During the burn:
If the test fire is favorable, the burn boss will direct firefighters to begin igniting. There are many different ignition patterns that can be used, depending on slope, terrain, fuels, and desired effects. Depending on desired effects and the stability of weather and fuels conditions, the burn boss will evaluate whether fire intensity needs to decrease, increase, or stay the same. The burn boss and firefighters will evaluate these conditions throughout the burn. When firefighters have ignited to the limits of the prescribed burn area, they will transition to post-burning methods.
After the burn:
Firefighters will patrol the perimeter of the prescribed burn, ensuring that the fire stays within the firebreak. Firefighters will “mop-up,” or extinguish fire and heat where needed. Firefighters will patrol the burn until it has stopped burning, smoking, and emitting heat (usually a few days to a few weeks).
|Immediate Evaluation||Future Evaluation|
|Overstory discoloration and mortality||Signs of disease or insect attacks|
|Understory fuel consumption and mortality rate||Tree and vegetation mortality|
|Litter and duff remnants on forest floor||Regeneration of plants|
|Exposure of mineral soil||Remaining duff layer/soil exposure|
|Desired impacts to target species||Invasive species|
|Unwanted impacts to non-targeted species||Plant reproductivity|
What are the benefits of prescribed fire?
Conducting prescribed burns in the right season and under optimal conditions can:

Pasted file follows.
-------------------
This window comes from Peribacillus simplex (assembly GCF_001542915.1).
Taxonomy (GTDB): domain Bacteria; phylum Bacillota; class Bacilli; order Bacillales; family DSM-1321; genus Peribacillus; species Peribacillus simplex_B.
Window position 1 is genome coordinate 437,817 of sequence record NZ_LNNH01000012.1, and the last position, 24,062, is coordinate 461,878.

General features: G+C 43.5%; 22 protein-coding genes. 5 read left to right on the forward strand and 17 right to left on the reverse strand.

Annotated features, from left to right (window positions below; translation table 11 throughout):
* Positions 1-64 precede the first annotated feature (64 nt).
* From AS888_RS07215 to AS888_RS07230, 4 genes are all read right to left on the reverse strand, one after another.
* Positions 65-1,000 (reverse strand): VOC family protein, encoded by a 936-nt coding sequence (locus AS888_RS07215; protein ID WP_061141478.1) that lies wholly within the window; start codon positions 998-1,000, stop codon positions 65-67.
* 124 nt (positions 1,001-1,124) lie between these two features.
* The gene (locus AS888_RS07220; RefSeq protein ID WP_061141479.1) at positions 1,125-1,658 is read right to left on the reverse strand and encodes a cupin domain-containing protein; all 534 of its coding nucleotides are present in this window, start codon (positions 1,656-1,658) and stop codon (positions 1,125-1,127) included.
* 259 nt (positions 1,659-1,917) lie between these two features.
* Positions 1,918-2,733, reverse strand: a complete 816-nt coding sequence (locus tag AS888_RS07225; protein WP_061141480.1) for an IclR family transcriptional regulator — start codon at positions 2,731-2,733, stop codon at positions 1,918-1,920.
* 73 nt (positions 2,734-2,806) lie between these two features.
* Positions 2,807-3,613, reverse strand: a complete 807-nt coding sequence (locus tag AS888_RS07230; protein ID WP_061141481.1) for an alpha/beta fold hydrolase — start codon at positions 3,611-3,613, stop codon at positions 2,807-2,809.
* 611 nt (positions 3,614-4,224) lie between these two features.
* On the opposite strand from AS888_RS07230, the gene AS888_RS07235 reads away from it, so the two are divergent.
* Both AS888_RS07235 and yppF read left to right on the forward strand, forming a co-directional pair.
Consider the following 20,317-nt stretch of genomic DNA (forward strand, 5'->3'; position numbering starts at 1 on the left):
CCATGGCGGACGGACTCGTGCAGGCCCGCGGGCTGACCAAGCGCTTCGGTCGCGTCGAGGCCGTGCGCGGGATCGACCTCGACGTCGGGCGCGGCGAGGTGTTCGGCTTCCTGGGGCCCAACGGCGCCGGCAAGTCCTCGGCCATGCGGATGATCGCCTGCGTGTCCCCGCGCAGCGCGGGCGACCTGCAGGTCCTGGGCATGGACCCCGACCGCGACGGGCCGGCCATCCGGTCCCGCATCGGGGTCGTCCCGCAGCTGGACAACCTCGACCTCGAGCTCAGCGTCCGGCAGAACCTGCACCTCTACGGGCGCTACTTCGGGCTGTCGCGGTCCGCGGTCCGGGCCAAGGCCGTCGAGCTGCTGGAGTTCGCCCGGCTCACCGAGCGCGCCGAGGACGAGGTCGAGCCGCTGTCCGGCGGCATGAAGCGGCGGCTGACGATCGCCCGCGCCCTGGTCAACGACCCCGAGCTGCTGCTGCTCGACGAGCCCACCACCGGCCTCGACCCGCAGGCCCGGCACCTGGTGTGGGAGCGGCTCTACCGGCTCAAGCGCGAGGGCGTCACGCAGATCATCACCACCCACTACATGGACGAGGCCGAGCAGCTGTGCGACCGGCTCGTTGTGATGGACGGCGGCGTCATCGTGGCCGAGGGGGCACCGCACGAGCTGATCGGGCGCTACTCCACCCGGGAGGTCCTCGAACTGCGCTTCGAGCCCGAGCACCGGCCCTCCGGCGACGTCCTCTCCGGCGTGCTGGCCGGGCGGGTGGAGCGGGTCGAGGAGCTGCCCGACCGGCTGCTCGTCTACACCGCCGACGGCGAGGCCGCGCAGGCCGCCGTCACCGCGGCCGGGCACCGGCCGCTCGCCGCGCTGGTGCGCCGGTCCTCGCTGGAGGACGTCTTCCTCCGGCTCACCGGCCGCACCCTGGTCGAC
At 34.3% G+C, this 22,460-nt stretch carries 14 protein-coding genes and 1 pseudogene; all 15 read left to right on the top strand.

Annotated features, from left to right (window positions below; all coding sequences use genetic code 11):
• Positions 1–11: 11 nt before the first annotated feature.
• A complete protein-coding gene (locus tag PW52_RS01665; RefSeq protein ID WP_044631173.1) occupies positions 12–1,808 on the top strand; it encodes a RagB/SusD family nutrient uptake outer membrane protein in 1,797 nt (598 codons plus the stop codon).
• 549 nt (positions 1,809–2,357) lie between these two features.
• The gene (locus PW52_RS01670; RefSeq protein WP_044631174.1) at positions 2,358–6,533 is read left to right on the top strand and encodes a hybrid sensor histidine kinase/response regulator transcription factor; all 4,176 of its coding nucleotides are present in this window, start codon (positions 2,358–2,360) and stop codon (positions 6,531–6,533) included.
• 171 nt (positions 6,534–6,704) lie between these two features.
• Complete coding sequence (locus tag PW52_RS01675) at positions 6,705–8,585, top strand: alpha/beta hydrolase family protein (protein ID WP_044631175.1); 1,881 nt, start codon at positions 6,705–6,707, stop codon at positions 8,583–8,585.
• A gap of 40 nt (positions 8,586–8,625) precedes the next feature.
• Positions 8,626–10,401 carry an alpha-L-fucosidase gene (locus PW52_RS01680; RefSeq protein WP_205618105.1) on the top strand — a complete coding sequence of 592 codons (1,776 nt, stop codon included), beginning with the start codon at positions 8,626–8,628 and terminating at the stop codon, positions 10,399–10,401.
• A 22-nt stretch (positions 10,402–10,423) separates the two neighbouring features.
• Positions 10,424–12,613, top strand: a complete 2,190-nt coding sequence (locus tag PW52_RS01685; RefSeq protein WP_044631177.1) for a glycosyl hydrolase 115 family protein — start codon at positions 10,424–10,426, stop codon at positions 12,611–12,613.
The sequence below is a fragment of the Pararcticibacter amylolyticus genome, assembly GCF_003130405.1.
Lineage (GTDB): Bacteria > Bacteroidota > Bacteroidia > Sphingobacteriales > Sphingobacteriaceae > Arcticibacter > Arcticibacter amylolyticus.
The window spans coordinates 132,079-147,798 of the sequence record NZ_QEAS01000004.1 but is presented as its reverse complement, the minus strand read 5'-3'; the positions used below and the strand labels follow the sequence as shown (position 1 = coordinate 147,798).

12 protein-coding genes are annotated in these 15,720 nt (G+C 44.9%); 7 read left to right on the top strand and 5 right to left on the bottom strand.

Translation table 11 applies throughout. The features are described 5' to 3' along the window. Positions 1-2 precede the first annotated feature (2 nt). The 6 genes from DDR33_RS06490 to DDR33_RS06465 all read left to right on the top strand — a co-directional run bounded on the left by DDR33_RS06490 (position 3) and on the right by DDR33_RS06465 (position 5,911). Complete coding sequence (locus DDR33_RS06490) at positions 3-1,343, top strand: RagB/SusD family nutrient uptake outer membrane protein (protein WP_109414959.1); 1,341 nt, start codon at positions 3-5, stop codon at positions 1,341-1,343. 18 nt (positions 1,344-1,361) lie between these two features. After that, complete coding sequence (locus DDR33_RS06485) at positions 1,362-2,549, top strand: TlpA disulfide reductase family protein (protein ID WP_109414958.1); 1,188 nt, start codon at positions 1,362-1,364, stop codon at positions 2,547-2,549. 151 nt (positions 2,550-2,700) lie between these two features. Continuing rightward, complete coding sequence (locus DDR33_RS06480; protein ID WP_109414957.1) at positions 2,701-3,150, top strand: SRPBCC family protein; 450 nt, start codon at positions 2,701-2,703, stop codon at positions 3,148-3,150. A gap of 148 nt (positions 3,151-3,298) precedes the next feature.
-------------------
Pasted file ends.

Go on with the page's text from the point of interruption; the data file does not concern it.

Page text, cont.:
- Decrease wildfire intensity and severity, reducing the threat of future wildfires in the same area
- Create a buffer area for communities and firefighters
- Reduce ladder fuels and debris from logging or thinning
- Promote new growth of trees, plants, and fungi
- Minimize the spread of invasive species, insects, and disease
- Provide forage for wildlife
- Increase subsistence and recreational access
What are the disadvantages?
Despite its benefits, prescribed fire does come with some disadvantages:
- Impact to air quality
- Danger to firefighters
- Risk of escaping burn prescription and transitioning to wildfire
- Can be costly and time-intensive
- May need to be implemented repeatedly to see ecological benefits
- Spring and fall burning may not serve the same ecological benefits as summer burning
- Can aid expansion of invasive species like cheatgrass
- May work poorly in forests with infrequent, stand-replacing wildfires
Fire is complex, and as such prescribed fire as a management tool can be complex to implement. The success of a prescribed burn depends largely on the management goals associated with it, and the habitat in which the burn occurs. Success has been measured in dry ponderosa pine and mixed-conifer forests, but high-elevation subalpine fir and spruce forests, and wet forest types historically accustomed to fewer wildfires may not see as many ecological or commercial benefits from prescribed burning.
Prescribed fire is not necessarily the cure to the larger and more intense wildfires plaguing the Northwest, although it may be one in a suite of tools used to address the problem. Prescribed fire will not slow every fire, depending on weather and topography. But evidence shows that in many cases, prescribed fire can be an effective fire management tool if used appropriately.